26 May 2017

The Acer Predator 21 X: probably the most insane laptop money can buy

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The Predator 21 X: subtle it is not The Predator 21 X: subtle it is not Acer

When it was first announced last year, the 8.6kg (19lb) Acer Predator 21 X laptop caused surprise and astonishment. Now you can buy one of the 21-inch monsters and be surprised and astonished, not to mention $9000 poorer, in your own home.

It is, of course, primarily meant to be a gaming laptop. The biggest, most expensive, most powerful gaming laptop ever built. And who knows, you might be able to edit video on it as well; we’ve been too busy goggling at the spec sheet to take much notice.

So, we have an Intel Core i7 Skylake processor overclocked to 4.1GHz coupled to not one, but two SLI-linked Nvidia GTX 1080 GPUs, also both over-clocked. 64GB of DDR4 2400 probably gives you enough memory you would hope, while two PCIe SSDs using NVMe tech in RAID 0 leads Acer to claim that if you blink you’ll miss boot up.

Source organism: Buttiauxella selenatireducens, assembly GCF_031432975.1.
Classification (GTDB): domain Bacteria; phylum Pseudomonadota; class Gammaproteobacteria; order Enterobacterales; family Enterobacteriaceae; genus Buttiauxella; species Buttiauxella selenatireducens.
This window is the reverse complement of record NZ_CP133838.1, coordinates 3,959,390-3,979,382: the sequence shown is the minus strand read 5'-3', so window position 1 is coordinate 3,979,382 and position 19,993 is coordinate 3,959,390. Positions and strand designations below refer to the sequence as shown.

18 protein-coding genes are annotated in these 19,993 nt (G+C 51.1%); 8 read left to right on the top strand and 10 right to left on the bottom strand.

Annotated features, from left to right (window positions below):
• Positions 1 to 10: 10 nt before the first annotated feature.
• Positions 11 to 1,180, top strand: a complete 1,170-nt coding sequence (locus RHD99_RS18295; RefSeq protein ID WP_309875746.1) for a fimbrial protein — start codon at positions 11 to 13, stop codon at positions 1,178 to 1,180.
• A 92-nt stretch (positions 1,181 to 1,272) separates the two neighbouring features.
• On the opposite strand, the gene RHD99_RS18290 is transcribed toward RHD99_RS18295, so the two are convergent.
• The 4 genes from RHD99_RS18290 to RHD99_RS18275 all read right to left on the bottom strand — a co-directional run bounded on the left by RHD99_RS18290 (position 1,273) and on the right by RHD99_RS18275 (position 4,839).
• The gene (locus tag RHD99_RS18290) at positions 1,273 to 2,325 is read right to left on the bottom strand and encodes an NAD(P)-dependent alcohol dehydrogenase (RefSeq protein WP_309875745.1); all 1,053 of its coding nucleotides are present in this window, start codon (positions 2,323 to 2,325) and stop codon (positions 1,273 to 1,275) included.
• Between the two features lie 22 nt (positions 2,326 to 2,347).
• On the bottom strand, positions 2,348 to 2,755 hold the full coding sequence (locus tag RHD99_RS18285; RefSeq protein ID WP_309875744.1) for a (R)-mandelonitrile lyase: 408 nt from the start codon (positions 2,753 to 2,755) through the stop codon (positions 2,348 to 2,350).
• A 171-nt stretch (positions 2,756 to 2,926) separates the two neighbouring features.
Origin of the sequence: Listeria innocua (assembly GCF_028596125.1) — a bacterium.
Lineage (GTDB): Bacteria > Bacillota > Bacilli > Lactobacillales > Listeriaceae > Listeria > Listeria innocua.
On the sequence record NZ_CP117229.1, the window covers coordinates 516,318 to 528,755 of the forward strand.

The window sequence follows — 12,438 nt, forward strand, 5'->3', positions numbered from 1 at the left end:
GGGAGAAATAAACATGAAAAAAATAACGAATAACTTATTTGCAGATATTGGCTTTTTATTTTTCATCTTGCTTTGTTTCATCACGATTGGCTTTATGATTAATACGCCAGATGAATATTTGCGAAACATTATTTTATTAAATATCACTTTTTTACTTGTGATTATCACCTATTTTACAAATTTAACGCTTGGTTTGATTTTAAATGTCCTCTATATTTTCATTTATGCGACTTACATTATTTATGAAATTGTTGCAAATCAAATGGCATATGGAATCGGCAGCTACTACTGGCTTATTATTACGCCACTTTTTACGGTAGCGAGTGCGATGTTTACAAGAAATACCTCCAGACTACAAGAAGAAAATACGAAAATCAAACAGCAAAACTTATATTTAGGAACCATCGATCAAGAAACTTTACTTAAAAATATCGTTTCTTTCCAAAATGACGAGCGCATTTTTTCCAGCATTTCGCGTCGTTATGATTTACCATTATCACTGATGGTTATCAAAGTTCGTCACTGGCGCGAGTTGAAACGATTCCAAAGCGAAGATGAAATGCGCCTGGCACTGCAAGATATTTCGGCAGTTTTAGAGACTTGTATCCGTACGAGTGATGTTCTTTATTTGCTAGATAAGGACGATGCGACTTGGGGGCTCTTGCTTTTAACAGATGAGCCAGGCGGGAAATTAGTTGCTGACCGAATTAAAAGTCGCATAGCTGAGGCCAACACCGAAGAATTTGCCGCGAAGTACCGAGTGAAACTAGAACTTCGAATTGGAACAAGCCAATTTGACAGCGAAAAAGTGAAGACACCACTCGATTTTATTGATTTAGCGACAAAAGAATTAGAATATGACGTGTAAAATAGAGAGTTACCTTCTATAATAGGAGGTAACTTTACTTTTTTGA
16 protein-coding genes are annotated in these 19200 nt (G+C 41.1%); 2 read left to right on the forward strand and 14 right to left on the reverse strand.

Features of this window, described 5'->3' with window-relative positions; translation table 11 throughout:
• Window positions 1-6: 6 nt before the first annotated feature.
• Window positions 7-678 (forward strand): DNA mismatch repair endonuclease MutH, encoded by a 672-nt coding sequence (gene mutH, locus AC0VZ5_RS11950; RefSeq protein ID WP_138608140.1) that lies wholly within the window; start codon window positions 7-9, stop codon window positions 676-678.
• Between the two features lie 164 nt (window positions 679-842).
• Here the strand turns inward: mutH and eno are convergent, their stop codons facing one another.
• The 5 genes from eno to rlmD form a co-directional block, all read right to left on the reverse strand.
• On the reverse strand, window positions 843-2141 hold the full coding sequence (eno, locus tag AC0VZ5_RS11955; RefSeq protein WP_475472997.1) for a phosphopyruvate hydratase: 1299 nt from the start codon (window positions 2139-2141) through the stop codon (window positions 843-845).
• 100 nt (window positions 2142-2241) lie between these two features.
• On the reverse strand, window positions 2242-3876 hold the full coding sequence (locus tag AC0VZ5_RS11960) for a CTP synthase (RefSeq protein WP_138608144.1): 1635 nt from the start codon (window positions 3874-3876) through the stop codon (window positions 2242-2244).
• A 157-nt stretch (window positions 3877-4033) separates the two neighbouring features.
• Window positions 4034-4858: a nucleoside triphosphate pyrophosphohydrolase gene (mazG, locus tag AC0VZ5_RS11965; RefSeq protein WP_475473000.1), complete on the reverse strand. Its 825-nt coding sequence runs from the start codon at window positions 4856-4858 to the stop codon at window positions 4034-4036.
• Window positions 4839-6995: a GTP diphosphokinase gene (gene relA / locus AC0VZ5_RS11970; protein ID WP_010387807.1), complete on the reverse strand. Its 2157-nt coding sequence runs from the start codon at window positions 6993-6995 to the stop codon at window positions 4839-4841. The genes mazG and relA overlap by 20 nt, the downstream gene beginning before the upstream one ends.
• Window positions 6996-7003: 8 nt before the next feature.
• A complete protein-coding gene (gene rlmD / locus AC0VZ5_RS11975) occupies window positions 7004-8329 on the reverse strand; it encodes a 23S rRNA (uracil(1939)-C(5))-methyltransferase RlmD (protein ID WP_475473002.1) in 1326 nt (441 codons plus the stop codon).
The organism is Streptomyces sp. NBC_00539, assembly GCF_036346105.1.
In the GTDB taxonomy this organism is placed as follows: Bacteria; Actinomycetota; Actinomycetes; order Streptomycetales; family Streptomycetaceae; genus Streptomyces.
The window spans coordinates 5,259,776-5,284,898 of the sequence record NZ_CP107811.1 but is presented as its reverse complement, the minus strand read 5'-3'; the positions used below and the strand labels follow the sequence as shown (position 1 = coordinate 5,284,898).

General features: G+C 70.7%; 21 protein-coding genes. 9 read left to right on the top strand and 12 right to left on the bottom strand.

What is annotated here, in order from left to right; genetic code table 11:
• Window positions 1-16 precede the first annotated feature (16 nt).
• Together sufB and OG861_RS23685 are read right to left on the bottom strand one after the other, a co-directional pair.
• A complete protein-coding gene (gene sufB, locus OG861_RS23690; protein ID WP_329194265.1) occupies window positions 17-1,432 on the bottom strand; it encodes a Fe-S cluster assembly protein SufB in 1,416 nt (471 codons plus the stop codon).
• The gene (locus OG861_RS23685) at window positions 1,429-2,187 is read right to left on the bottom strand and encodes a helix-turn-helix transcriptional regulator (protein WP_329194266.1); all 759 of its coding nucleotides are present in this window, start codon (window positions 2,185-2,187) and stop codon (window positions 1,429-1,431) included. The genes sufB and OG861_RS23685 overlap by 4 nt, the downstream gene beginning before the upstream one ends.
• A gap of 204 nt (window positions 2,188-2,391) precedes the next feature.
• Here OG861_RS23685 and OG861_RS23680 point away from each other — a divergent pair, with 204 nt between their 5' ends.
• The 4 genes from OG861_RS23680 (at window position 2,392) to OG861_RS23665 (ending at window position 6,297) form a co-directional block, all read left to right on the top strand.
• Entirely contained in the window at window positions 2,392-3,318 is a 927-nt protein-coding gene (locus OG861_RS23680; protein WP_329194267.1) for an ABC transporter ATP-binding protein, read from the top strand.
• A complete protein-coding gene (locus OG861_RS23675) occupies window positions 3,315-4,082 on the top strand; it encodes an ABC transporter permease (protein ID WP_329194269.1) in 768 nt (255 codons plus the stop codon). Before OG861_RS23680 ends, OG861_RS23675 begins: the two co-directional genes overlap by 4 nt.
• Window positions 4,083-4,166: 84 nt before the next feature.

All this needs five fans and nine heat pipes to keep functioning, which is nothing of the cooling you will need yourself after you’ve lugged it up the stairs. Four speakers and two subwoofers take care of the audio. And, of course, it boasts the world’s first notebook curved screen, measuring in at a whopping 21-inches and providing you with a sumptuous 21:9 display that refreshes at 120Hz (although it is relatively low res at 2800 x 1080 pixels).

Reviews of the Predator 21 X have so far pointed out that if you try and use it for anything other than gaming — writing an email, doing your online shopping, for instance — you quickly run into design flaws. And don’t even mention battery life. It’s like driving a Bugatti Chiron to the cornershop for a pint of milk and having to fill it up before you head home again. But what it does have is a lot of cool tech inside it that can trickle down to the next generation of (saner and cheaper) laptops that come after it.

And in the meantime, if you do have $9K burning a hole in your pocket, hoicking this onto a table and booting up Battlefield 1 next time you’re in Starbucks is certainly going to grab attention.


Andy Stout

Andy has spent over two decades writing about all aspects of the broadcast and film industries for a variety of high-profile industry publications on both sides of the Atlantic. During that time the industry has moved from 4:3 SD to 16:9 SD to HD and now on to 4K HDR. He's getting kind of curious to see where it goes next.

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